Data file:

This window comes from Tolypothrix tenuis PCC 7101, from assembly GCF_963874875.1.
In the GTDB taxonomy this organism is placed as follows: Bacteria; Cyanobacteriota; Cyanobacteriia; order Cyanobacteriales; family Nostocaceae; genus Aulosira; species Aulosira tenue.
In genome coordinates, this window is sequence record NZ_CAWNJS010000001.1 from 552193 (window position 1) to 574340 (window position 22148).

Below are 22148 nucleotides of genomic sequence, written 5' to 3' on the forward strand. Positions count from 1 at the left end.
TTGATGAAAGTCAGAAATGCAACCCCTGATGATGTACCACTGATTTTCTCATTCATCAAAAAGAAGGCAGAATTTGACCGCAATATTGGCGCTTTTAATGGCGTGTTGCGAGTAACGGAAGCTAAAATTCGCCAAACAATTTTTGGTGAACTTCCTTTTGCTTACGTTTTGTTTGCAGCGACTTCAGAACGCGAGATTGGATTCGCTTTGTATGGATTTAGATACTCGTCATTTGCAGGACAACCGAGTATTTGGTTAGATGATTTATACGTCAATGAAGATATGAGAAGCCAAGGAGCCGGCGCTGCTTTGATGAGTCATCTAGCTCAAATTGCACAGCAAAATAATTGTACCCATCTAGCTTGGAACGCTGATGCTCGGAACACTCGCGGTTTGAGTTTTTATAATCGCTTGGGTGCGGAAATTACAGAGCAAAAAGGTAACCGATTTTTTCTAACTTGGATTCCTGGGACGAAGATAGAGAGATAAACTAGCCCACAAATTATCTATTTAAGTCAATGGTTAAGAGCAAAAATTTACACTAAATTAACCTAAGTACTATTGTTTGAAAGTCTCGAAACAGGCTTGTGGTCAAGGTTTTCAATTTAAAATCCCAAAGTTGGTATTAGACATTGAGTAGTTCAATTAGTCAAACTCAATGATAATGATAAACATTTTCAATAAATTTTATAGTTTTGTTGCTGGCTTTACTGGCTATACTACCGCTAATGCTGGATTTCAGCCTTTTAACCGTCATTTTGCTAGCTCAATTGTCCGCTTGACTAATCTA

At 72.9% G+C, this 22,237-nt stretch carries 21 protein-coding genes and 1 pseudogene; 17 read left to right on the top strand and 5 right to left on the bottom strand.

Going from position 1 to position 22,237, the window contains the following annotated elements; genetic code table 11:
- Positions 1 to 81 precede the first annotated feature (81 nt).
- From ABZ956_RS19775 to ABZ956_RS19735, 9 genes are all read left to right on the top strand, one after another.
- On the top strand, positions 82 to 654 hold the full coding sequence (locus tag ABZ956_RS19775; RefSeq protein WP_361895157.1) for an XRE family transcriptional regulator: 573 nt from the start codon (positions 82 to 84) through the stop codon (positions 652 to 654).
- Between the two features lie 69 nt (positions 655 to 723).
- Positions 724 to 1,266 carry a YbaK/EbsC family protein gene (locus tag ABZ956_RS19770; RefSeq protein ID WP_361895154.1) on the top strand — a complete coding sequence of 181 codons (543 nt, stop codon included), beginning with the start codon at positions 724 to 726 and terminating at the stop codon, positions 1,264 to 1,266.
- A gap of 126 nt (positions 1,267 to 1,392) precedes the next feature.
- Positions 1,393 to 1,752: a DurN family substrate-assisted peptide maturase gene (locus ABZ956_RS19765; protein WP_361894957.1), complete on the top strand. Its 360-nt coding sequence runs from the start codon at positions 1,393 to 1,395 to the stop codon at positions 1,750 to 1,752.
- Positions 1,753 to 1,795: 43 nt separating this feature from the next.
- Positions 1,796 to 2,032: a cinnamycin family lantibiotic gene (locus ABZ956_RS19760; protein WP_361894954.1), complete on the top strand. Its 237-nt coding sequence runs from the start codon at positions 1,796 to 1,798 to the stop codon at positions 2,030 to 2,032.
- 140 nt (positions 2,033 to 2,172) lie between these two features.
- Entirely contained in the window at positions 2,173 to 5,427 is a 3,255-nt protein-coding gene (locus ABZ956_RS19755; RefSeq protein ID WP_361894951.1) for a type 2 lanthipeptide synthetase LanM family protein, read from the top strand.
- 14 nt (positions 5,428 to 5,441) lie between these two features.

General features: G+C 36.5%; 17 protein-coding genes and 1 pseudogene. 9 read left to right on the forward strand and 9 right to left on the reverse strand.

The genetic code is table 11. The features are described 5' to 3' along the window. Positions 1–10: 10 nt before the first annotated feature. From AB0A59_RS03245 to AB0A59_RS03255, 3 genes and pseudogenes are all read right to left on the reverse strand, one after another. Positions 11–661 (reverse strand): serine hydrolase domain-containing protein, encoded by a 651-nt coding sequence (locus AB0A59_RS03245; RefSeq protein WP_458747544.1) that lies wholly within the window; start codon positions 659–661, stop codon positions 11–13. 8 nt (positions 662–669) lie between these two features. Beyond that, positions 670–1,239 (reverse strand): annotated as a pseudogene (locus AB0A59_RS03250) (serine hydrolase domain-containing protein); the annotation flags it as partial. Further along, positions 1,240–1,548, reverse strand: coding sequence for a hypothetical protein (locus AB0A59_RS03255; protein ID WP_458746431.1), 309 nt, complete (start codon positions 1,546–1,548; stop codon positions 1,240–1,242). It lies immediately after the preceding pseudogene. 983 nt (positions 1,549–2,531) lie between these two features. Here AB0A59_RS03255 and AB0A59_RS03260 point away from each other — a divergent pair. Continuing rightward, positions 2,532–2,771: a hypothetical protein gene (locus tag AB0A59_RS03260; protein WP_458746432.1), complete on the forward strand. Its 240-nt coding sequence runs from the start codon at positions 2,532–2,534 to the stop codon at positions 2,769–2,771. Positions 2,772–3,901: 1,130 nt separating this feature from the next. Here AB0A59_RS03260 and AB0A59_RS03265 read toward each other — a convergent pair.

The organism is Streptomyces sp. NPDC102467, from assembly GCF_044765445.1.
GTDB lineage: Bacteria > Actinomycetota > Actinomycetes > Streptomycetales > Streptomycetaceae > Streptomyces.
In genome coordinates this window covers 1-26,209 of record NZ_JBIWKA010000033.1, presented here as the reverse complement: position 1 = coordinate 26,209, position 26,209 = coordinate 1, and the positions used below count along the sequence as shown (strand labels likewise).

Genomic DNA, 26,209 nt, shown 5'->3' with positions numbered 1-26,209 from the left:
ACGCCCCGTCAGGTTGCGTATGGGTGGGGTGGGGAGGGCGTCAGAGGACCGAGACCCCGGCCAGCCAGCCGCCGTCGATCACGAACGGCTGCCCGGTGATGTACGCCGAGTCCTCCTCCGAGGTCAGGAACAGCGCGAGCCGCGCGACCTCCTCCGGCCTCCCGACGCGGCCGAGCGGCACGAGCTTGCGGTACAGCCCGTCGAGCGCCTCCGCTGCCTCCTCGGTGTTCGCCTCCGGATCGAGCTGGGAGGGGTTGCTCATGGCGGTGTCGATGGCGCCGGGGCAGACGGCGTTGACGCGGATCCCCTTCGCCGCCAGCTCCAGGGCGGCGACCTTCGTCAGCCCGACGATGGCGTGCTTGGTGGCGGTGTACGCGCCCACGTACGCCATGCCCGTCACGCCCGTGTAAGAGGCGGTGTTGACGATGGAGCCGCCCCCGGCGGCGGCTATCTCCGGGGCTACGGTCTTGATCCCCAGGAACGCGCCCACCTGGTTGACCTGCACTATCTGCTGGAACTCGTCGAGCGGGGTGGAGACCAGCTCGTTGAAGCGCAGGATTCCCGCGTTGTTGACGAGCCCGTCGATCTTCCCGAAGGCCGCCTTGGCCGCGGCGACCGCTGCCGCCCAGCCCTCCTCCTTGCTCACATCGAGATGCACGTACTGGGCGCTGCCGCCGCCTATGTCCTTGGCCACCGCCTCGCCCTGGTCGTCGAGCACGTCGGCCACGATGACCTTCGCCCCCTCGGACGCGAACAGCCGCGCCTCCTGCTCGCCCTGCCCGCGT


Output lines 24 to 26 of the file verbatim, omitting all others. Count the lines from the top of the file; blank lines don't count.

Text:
In genome coordinates this window covers 1-26,209 of record NZ_JBIWKA010000033.1, presented here as the reverse complement: position 1 = coordinate 26,209, position 26,209 = coordinate 1, and the positions used below count along the sequence as shown (strand labels likewise).

Genomic DNA, 26,209 nt, shown 5'->3' with positions numbered 1-26,209 from the left:
ACGCCCCGTCAGGTTGCGTATGGGTGGGGTGGGGAGGGCGTCAGAGGACCGAGACCCCGGCCAGCCAGCCGCCGTCGATCACGAACGGCTGCCCGGTGATGTACGCCGAGTCCTCCTCCGAGGTCAGGAACAGCGCGAGCCGCGCGACCTCCTCCGGCCTCCCGACGCGGCCGAGCGGCACGAGCTTGCGGTACAGCCCGTCGAGCGCCTCCGCTGCCTCCTCGGTGTTCGCCTCCGGATCGAGCTGGGAGGGGTTGCTCATGGCGGTGTCGATGGCGCCGGGGCAGACGGCGTTGACGCGGATCCCCTTCGCCGCCAGCTCCAGGGCGGCGACCTTCGTCAGCCCGACGATGGCGTGCTTGGTGGCGGTGTACGCGCCCACGTACGCCATGCCCGTCACGCCCGTGTAAGAGGCGGTGTTGACGATGGAGCCGCCCCCGGCGGCGGCTATCTCCGGGGCTACGGTCTTGATCCCCAGGAACGCGCCCACCTGGTTGACCTGCACTATCTGCTGGAACTCGTCGAGCGGGGTGGAGACCAGCTCGTTGAAGCGCAGGATTCCCGCGTTGTTGACGAGCCCGTCGATCTTCCCGAAGGCCGCCTTGGCCGCGGCGACCGCTGCCGCCCAGCCCTCCTCCTTGCTCACATCGAGATGCACGTACTGGGCGCTGCCGCCGCCTATGTCCTTGGCCACCGCCTCGCCCTGGTCGTCGAGCACGTCGGCCACGATGACCTTCGCCCCCTCGGACGCGAACAGCCGCGCCTCCTGCTCGCCCTGCCCGCGT